I have always have had a sweet spot for GPS technology. Back in 2005 already, I did some projects with tracking vehicles using a ‘GPS mouse’ and smart phones with GPRS. A GPS was not built in by default in those devices. We used Bluetooth to connect. I still have warm feeling about what I managed to do back then…
Nowadays, GPS is available everywhere. Just count the number of GPS receives you have in your mobile devices, car or even your pets collar. Within my family we easily reach up to 12 systems with free and accurate global positioning.
I wanted to experiment with GPS over USB cable. So I was checking out this GPS receiver on Ali express with this promising title: “BEITIAN Auto-adapted baud rate USB GNSS GPS Receiver 1Hz 4M FLASH 5.0V Double-sided tape NMEA-0183 BN-85U better than BU-353S4”
I used a Sirfstar III chipset for GPS, fourteen years ago. I have no clue about the ‘BU-353S4’ or even the better ‘BN-85U’ 🙂
Let’s check out if this one just works OK as a reliable GPS receiver.
This year the new FutureTech event was organized for the first time. The focus is on innovative Microsoft technology. This event shows technology which you probably do not know off yet or which you do not use yet. But you will likely use within a year or so…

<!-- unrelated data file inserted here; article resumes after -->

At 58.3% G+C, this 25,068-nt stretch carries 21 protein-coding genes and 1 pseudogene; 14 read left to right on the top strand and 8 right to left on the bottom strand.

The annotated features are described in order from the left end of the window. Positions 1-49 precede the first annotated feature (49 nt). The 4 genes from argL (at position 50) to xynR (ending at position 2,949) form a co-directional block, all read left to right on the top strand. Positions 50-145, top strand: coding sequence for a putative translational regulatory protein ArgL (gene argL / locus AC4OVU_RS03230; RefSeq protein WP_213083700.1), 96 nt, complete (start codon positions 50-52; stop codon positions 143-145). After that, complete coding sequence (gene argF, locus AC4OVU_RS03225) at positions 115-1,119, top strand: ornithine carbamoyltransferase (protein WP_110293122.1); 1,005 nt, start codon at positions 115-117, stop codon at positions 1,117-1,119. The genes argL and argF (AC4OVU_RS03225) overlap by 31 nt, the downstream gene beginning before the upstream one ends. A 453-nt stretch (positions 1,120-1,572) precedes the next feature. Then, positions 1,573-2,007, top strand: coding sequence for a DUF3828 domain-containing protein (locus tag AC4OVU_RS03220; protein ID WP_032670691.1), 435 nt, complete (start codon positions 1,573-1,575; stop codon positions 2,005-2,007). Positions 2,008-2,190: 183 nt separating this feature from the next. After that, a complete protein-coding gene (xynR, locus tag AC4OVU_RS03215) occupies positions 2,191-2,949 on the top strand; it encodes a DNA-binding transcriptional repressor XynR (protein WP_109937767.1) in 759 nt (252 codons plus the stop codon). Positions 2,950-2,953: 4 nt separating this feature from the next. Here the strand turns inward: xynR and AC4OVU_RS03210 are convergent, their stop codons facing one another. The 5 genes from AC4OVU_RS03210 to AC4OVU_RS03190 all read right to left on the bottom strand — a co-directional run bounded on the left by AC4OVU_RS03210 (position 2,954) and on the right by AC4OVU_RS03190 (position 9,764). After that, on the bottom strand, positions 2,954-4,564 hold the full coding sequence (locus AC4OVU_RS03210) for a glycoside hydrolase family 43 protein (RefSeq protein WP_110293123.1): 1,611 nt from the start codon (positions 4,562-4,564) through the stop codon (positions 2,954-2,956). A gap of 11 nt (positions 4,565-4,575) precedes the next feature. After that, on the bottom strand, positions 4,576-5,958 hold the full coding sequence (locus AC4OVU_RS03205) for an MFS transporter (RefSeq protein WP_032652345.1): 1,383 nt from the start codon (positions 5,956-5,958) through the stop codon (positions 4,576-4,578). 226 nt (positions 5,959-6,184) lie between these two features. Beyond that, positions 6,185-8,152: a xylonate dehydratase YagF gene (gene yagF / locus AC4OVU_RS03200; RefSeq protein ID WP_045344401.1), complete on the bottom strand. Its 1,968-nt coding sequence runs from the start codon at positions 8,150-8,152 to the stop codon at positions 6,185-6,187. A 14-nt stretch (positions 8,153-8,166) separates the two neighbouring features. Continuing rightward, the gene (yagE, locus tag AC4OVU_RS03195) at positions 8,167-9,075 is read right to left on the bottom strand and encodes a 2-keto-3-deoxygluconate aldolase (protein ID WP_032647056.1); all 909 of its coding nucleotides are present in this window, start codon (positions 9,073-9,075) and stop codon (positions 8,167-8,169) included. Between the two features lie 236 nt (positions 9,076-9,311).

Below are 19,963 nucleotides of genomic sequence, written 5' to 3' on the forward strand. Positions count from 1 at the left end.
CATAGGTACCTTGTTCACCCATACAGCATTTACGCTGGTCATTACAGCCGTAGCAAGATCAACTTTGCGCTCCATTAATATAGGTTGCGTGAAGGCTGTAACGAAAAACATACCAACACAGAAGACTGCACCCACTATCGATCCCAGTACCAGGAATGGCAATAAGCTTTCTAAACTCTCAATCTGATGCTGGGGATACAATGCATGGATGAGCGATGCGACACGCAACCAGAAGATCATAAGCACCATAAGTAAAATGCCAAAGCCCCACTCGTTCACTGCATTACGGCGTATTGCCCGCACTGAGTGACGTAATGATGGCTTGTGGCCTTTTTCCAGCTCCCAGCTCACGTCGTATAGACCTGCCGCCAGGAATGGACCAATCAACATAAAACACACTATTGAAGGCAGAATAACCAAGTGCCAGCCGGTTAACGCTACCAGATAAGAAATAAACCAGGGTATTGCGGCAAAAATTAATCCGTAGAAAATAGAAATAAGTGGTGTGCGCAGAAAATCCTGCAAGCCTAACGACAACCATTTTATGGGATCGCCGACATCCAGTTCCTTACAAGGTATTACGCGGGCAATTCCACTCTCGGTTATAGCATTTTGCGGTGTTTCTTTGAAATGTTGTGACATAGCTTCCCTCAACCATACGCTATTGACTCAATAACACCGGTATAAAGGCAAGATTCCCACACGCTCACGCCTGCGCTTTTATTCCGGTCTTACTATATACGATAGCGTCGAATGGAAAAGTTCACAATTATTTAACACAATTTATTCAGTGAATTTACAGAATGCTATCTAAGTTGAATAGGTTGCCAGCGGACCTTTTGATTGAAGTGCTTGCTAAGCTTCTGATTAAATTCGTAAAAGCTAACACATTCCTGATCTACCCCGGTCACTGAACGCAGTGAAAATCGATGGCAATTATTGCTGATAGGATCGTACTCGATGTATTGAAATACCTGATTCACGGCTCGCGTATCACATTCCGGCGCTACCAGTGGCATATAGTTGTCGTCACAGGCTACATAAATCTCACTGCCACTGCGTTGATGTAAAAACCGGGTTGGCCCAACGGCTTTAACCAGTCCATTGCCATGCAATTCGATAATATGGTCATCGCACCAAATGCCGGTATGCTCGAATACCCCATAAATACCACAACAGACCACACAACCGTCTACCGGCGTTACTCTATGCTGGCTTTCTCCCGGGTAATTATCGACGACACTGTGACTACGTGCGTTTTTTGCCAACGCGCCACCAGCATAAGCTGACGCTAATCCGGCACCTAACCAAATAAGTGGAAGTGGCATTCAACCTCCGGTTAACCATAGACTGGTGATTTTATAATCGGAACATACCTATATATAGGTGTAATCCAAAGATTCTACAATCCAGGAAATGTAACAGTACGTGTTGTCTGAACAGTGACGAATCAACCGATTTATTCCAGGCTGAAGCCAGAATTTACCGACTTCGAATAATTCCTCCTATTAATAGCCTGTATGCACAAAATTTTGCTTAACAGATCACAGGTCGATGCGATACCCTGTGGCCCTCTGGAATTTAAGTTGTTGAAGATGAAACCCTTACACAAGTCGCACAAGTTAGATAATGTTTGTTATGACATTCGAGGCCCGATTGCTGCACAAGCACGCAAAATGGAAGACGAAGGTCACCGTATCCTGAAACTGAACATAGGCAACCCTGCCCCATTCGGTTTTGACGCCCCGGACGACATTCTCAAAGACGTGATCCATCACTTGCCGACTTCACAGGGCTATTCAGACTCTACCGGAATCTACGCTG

The CFS is available at sessionize.com and it closes december 31, 2019.
IoT is one of the major tracks. So drop your paper on Azure IoT Device provisioning, DigitalTwins, IoTCentral, AzureSphere, IoTEdge, workshops, hacks for makers, real world examples, architecture, ASAP
This event will not collide with the MVP summit 2020.
Testing IoT Edge at scale has some practical challenges. Where do you get all the hardware from if you want to test on two, or five, or twenty, or more devices?
The Azure cloud provides a simple solution: just spin up a bunch of Virtual Machines each running the IoT Edge Runtime. As long as you can provide the VMs access to simulated sensors instead of physical sensors, you are good to go.
Let’s dive a little bit deeper into the preconfigured VM that Microsoft recommends for these situations.
In the past, it was already possible to add a location to your IoT Central devices. And these locations were shown on a map. But these locations were fixed, part of the device template properties. So it was only present in the metadata.
But now we can pass a location in the telemetry which is produced by your device.
Let’s see how it’s done and how the location is integrated into the various IoT Central dashboards.